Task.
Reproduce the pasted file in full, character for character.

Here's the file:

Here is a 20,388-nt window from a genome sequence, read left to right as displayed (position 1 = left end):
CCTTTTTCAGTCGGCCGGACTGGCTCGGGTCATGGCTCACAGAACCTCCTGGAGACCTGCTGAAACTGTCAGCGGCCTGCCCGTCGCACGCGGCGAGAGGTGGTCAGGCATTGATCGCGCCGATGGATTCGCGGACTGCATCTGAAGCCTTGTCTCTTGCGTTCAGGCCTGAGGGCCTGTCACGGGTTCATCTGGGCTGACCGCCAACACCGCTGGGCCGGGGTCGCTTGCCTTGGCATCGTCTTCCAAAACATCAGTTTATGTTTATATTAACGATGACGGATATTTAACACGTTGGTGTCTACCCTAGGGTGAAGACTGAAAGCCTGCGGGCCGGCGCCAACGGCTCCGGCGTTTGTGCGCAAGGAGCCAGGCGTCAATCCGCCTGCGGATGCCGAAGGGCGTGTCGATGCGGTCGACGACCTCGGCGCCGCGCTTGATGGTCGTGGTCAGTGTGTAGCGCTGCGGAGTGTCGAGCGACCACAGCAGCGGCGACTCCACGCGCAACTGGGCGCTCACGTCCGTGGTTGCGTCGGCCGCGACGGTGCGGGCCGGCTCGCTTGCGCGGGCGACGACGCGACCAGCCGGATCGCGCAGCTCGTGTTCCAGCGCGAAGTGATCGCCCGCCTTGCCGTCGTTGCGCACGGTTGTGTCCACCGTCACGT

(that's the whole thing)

Here is a 20,388-nt window from a genome sequence, read left to right as displayed (position 1 = left end):
CCTTTTTCAGTCGGCCGGACTGGCTCGGGTCATGGCTCACAGAACCTCCTGGAGACCTGCTGAAACTGTCAGCGGCCTGCCCGTCGCACGCGGCGAGAGGTGGTCAGGCATTGATCGCGCCGATGGATTCGCGGACTGCATCTGAAGCCTTGTCTCTTGCGTTCAGGCCTGAGGGCCTGTCACGGGTTCATCTGGGCTGACCGCCAACACCGCTGGGCCGGGGTCGCTTGCCTTGGCATCGTCTTCCAAAACATCAGTTTATGTTTATATTAACGATGACGGATATTTAACACGTTGGTGTCTACCCTAGGGTGAAGACTGAAAGCCTGCGGGCCGGCGCCAACGGCTCCGGCGTTTGTGCGCAAGGAGCCAGGCGTCAATCCGCCTGCGGATGCCGAAGGGCGTGTCGATGCGGTCGACGACCTCGGCGCCGCGCTTGATGGTCGTGGTCAGTGTGTAGCGCTGCGGAGTGTCGAGCGACCACAGCAGCGGCGACTCCACGCGCAACTGGGCGCTCACGTCCGTGGTTGCGTCGGCCGCGACGGTGCGGGCCGGCTCGCTTGCGCGGGCGACGACGCGACCAGCCGGATCGCGCAGCTCGTGTTCCAGCGCGAAGTGATCGCCCGCCTTGCCGTCGTTGCGCACGGTTGTGTCCACCGTCACGT